Tuesday, February 17, 2009

Rethinking Teleportation

Everytime the question of what superpower I'd wanna have if I were a superhero comes up, I always pick the same thing: Teleportation. Frak flying. That's so 1972. Same goes for superstrength, because I can just see myself shaking someone's hand and accidentally snapping their arm in half. Anyways, teleportation (and time travel), has always been a favorite subject of mine. Everytime a new book comes out, explaining some new way of possibly going about the transference of photons from one destination to the next, I buy it. Everytime Scientific American or Discover magazine publishes an article on teleportation, I buy the entire issue. I wouldn't say I am obsessed, but I would say that I know there is some element missing in all the theorizing and it's driving me bat shit. For instance, why does teleportation have to work on the principle that an object emerging on the other side is a fascimile of the original? How come I can't teleport my original self from, say, here in Boston Massachusetts, to Honolulu in the exact molecular composition that is ME and not some copy? How come there isn't a theory to express the possibility that it could be the space in which a teleported object travels that may shift and have to reconstitute itself and not the object itself? I mean, rather than me dividing into a zillion pieces and then coming back together on some beach in honolulu, why can't the space between boston and honolulu shift and break apart and expand enough so that I can come through? I admit, I am NOT a scientist. And perhaps a science major or two will come across this post and go, "My god, this girl has no idea what the heck she's talking about." But what if I do have a point? I mean, I'm not stupid and I do love science. I did once fancy myself being a scientist. I think that I'm just as aware as the next enthusiast. So I say, there has to be another way. Someone's not looking into this with all eyes open. Teleportation can very be the simplest way to move through space, but people are so caught up trying to make it sound so scientific and perhaps, in some way, re-invent the wheel, that they don't want to entertain other possibilities.

Like I said, I don't know much about it all. I do enjoy reading about it. I do enjoy thinking about it. But damn it...can some genius get on the ball already so I can actually DO it?!

Thursday, February 05, 2009

Richard Freeman's global monster template

Richard Freeman's monster list reads like a who's who of cryptocreatures, and it's a dang good list too. But then he goes on to explain that many of these *things* could be thought forms or tulpas...and that's when I have to disagree.

First of, here's the list:

1. Dragons: The most ancient, powerful and widespread monster archetype. These giant reptiles, or analogues of them, occur in every culture on earth. They are reptilian, elongate and associated with the element of water.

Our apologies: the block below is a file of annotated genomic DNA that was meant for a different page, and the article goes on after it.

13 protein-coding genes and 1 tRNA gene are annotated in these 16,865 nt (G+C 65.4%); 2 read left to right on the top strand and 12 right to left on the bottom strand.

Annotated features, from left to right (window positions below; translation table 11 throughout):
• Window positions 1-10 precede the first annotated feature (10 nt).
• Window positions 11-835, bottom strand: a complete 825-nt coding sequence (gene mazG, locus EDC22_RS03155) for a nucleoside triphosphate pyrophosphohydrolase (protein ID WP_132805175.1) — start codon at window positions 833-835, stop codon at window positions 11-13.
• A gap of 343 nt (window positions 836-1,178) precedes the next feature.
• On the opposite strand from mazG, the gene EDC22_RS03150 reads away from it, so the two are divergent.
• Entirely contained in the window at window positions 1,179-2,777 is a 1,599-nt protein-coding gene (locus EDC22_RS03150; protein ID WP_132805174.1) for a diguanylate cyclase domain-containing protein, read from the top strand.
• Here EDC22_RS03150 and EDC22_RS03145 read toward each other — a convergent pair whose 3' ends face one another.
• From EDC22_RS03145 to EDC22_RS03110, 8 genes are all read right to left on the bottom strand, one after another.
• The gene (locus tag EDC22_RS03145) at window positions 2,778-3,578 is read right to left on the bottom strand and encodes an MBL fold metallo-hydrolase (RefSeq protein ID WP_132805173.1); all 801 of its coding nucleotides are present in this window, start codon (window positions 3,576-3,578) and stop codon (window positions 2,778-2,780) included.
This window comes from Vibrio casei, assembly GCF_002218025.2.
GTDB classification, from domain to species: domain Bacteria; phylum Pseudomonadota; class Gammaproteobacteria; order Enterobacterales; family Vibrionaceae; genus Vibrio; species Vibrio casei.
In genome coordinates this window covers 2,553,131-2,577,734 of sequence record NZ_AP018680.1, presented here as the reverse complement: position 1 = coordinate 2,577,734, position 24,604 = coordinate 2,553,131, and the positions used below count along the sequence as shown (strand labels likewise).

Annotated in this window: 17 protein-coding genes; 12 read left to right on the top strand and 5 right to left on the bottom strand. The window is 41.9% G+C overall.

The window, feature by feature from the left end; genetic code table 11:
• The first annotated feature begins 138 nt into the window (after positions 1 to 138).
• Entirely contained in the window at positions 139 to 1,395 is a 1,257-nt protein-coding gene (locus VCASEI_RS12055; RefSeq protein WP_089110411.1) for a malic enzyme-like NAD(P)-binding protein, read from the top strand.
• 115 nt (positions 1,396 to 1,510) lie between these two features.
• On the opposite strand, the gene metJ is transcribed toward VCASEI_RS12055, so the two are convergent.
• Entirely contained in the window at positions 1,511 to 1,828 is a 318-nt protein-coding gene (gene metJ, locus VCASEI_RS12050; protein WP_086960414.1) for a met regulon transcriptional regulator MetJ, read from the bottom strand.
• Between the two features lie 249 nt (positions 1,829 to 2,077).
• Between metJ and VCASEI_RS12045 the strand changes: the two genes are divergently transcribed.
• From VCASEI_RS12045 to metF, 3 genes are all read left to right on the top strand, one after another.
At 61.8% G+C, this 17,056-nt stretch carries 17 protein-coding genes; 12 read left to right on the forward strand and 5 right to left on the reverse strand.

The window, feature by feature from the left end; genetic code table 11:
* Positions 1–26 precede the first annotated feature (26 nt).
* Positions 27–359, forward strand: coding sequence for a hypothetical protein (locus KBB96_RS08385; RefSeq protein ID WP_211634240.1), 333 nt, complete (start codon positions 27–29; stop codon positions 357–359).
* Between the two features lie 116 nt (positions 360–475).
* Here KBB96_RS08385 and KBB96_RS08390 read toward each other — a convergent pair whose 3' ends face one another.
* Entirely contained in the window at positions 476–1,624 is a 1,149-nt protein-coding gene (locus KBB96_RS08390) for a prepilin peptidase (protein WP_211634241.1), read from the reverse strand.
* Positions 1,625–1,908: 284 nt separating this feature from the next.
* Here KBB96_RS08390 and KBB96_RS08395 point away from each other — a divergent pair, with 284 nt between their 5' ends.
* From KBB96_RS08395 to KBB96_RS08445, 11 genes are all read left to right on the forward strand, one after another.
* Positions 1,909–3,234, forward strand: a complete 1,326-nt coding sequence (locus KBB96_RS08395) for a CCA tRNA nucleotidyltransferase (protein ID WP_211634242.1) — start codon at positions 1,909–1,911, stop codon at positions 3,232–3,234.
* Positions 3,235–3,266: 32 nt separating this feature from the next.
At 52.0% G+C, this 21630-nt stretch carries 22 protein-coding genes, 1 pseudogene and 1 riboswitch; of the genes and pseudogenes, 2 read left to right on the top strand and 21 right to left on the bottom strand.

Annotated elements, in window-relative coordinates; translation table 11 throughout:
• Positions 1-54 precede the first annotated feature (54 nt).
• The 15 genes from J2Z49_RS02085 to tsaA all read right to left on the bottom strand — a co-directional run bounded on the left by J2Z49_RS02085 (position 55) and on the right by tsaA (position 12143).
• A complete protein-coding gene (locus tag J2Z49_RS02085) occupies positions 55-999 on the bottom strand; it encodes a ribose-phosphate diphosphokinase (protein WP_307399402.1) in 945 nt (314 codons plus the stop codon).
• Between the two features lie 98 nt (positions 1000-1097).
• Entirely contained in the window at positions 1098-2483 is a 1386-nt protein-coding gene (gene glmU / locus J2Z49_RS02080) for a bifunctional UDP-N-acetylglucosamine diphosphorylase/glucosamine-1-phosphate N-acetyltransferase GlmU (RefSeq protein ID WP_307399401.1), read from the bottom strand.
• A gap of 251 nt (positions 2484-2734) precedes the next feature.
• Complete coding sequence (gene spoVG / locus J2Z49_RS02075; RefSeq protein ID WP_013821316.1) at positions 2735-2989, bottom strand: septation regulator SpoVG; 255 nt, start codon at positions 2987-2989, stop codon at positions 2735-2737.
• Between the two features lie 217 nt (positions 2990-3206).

2. Hairy giants: Yeti, Yowie, Yeren, Sasquatch, Di-Di, Troll, Almasty, the list goes on. Big, man-like, powerful and hair covered.
3. Little people: Goblins, Pixies, Bush Men, Junjudee, Ebu-Gogo the list is nigh on endless. Small, sometimes hairy often considered dangerous.
4. Monster cats: Out of place panthers, American ‘lions’, cigau, singa ect. Uncatchable felines.
5. Monster dogs: Werewolves, Black Dogs, Waheela, Mirrii dogs ect Usually huge, spectral hounds.
6. Monster Birds: Thunderbird, Roc, Tengu, Guruda, Owlman ect. Giant, often aggressive, birds.

*ahem* Mermaids and Unicorns are NOT on the list, however, people rarely see them
these days, so I'll just let it go for now.

But seriously, this Tulpa thing rankles my ass. Everytime someone mentions tulpa I can't help but think, "Yeah okay, maybe all of us together are strong enough to create a thoughtform, but seriously, are ALL OF US THINKING ABOUT THE EXACT SAME THING?" One man's YETI is not another man's SASQUATCH. Hence the variation in names. Some people see an upright monkey, other's see Harry Henderson. It's not all relative and so it annoys me that it can be so easily explained as such.

My theory is this: If people are invoking the same being, it's only because they've been conditioned to believe in or be aware of that particular kind of being. Whether it be a DRAGON, YETI or BIG CAT. And the only way people are conditioned is through folklore or oral tradition or hollywood or books or all of the above. And the only way that happens is when someone, somewhere back in time saw something and told someone else. Now, does that mean that only THAT one person's sighting happened to become everyone else's manifestation simply through the re-telling of the story? It could, if only some other person, 5000 miles away didn't start telling the SAME story about the SAME creature. And therein lies the dilemma. How is this a thought form from two independent sources so far removed from one another?

Tales of every creature on that list are world-wide and traditional. They've been told across the globe for ages. There is NO WAY that collectively, our ancestors got bugged out on peyote, ayahuasca or coke and started thinking, "Hey, a really huge, scaley lizard thingie that flies ate my whole village," if there's no one to corraborate...like the whole dang village.

Tulpas. No. I hate that explanation. I really wish people would stop using it. It leads nowhere. Seriously.

Can we for once consider that this world is not built just for humans? There could be all kinds of things living all around us that don't spend entire lifetimes questioning their existence. They just are. And we need to start excepting them as such, because trying to own them all up to a simple explanation like mass hysteria isn't going to make them go away.